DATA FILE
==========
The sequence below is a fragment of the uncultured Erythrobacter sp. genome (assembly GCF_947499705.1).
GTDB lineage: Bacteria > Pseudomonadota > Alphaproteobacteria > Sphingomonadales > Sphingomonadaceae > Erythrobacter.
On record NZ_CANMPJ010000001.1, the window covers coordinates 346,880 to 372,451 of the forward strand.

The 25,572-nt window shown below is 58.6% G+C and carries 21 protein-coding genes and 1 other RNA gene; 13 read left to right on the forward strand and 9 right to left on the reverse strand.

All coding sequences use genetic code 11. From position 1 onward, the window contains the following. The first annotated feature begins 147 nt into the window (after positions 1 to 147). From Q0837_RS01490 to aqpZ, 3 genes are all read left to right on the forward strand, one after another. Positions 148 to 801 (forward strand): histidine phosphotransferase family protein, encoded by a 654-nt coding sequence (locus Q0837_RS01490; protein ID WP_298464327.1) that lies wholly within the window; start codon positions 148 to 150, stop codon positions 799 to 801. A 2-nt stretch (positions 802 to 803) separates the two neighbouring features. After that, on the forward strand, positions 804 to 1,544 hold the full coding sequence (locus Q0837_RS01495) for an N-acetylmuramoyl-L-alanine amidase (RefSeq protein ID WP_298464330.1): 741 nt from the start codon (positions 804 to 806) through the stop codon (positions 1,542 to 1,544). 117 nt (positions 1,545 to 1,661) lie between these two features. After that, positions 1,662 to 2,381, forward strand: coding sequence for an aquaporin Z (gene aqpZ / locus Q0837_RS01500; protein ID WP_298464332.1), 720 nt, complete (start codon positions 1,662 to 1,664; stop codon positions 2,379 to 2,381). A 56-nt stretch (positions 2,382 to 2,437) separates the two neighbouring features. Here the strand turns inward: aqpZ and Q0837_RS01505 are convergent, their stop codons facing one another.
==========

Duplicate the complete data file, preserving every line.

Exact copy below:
The sequence below is a fragment of the uncultured Erythrobacter sp. genome (assembly GCF_947499705.1).
GTDB lineage: Bacteria > Pseudomonadota > Alphaproteobacteria > Sphingomonadales > Sphingomonadaceae > Erythrobacter.
On record NZ_CANMPJ010000001.1, the window covers coordinates 346,880 to 372,451 of the forward strand.

The 25,572-nt window shown below is 58.6% G+C and carries 21 protein-coding genes and 1 other RNA gene; 13 read left to right on the forward strand and 9 right to left on the reverse strand.

All coding sequences use genetic code 11. From position 1 onward, the window contains the following. The first annotated feature begins 147 nt into the window (after positions 1 to 147). From Q0837_RS01490 to aqpZ, 3 genes are all read left to right on the forward strand, one after another. Positions 148 to 801 (forward strand): histidine phosphotransferase family protein, encoded by a 654-nt coding sequence (locus Q0837_RS01490; protein ID WP_298464327.1) that lies wholly within the window; start codon positions 148 to 150, stop codon positions 799 to 801. A 2-nt stretch (positions 802 to 803) separates the two neighbouring features. After that, on the forward strand, positions 804 to 1,544 hold the full coding sequence (locus Q0837_RS01495) for an N-acetylmuramoyl-L-alanine amidase (RefSeq protein ID WP_298464330.1): 741 nt from the start codon (positions 804 to 806) through the stop codon (positions 1,542 to 1,544). 117 nt (positions 1,545 to 1,661) lie between these two features. After that, positions 1,662 to 2,381, forward strand: coding sequence for an aquaporin Z (gene aqpZ / locus Q0837_RS01500; protein ID WP_298464332.1), 720 nt, complete (start codon positions 1,662 to 1,664; stop codon positions 2,379 to 2,381). A 56-nt stretch (positions 2,382 to 2,437) separates the two neighbouring features. Here the strand turns inward: aqpZ and Q0837_RS01505 are convergent, their stop codons facing one another.